For weeks J had teased me.  Knowing the end was near, I would wake up in the morning and send him a text asking about his night.  He would respond “still hereJ”.  This is what I expected when I heard my cell phone sound off on Thursday morning.  J, ever the joker, would be trying to make me laugh, no doubt.  On this particular morning, however, the message was different.  Despite our superficial role reversal, J remained, until the last moment, my protector.  His message said “Not too long now.  Hang in there.”

On Friday night, the night that he died, I didn’t stay with him.  Thursday night was so bad that the medication was increased dramatically throughout the day on Friday and that night, a nurse stayed with him.  I spent some time with him, doing what I could to assist the nurse, and holding his hand as much as I could.  Eventually, 48 sleepless hours demanded that I get some rest so I said goodnight to him and then went outside to smoke a cigarette.  True to our promise, and despite the fact we never got to ride the scooter or lie in the hammock together, we did look for the star during my visit.  But we had yet to see it.  That Friday night, as I inhaled the smoke, my mind almost completely blank from exhaustion, I looked up into the sky and then, there it was: his star.  It was indeed the brightest star I had ever seen and it hovered, almost as though it was waiting for something.  J died just a while later.

The next night, my parents and I headed back to Madrid, knowing that we would need rest before the funeral.  As the plane took off, we found ourselves taking in the most incredible sunset we had ever seen.  And as the spectacular colors were replaced by darkness, J’s star emerged as brightly as I have ever seen it, and accompanied us all the way home.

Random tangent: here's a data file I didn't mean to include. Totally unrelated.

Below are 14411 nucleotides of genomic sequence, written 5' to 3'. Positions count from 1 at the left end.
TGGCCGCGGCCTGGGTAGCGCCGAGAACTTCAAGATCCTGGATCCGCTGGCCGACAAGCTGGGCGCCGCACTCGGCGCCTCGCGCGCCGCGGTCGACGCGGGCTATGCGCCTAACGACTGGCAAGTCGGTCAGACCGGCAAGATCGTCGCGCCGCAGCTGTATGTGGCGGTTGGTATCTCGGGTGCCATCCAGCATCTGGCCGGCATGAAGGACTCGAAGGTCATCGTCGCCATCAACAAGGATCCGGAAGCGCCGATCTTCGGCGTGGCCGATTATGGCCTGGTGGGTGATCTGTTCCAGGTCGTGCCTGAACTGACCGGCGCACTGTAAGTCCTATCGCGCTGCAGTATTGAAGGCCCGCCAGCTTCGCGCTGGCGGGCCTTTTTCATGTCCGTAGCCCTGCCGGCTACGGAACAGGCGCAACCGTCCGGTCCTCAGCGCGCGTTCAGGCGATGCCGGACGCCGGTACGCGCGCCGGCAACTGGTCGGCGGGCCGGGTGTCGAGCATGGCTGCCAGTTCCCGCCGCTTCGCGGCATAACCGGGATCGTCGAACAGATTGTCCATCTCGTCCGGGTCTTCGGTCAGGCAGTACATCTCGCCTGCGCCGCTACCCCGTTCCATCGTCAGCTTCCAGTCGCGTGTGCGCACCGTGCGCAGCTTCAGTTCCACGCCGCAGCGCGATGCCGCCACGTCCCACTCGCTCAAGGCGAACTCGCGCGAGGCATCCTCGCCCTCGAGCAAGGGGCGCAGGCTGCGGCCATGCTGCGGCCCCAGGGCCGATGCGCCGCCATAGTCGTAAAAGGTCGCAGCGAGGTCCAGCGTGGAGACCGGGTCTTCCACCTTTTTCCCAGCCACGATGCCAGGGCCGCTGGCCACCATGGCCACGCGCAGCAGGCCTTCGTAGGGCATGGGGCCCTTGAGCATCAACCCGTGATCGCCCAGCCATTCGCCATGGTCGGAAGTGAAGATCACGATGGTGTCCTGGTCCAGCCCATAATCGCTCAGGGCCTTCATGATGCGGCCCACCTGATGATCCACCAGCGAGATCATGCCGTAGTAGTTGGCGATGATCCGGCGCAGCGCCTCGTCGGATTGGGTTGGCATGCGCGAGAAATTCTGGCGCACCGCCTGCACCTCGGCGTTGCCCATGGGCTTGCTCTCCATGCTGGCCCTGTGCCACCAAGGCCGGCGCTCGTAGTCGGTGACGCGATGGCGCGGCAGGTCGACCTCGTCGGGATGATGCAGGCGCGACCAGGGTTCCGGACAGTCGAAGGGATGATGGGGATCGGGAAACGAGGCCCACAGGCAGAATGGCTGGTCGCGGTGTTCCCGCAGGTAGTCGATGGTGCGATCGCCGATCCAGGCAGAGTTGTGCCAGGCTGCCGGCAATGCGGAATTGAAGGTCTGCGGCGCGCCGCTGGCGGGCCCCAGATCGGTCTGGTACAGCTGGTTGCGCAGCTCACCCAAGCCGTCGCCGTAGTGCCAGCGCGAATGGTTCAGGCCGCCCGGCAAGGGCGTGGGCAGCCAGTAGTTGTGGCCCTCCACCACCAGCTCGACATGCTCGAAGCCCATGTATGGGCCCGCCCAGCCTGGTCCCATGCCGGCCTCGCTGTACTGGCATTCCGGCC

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Even as a child, I would study the unexpected turns in my life and try to find the lessons in them. I am nothing if not reflective. As an American citizen raised in Sao Paulo, Dallas and Madrid, I am a classic adult TCK*. Perspective is key, and I look at everything through multiple lenses. It used to make my son crazy when as a boy he would press me for a firm stance on something and I would often answer “well, that depends…” I am a thinker and learner, writer and story teller, counselor and coach. After almost of quarter of a century in k12 education, I am now on sabbatical, taking some time to breathe, reflect, dream, explore life’s many gifts, and write. When I was around 8 years old, I starting writing down my dreams and these turned into stories. I have been blogging since 2010, have published several articles about the need for change in how and what young people learn, and I am currently working on a couple of manuscripts. One is a collection of motivational essays for women leaders in international education which I am co-authoring with my friend and colleague, Debbie Lane. The other is more of a memoir, a personal story about love, sacrifice, and hope. Hope and gratitude are common themes in my writing, my work, and in my life in general. Everyone has a story to tell. Thank you for taking some time to explore mine. I hope you’ll come back. *A TCK is a third-culture kid, someone who has spent a significant number of their formative years outside of their passport country. It is an experience that typically has a profound impact on the development of self and identity.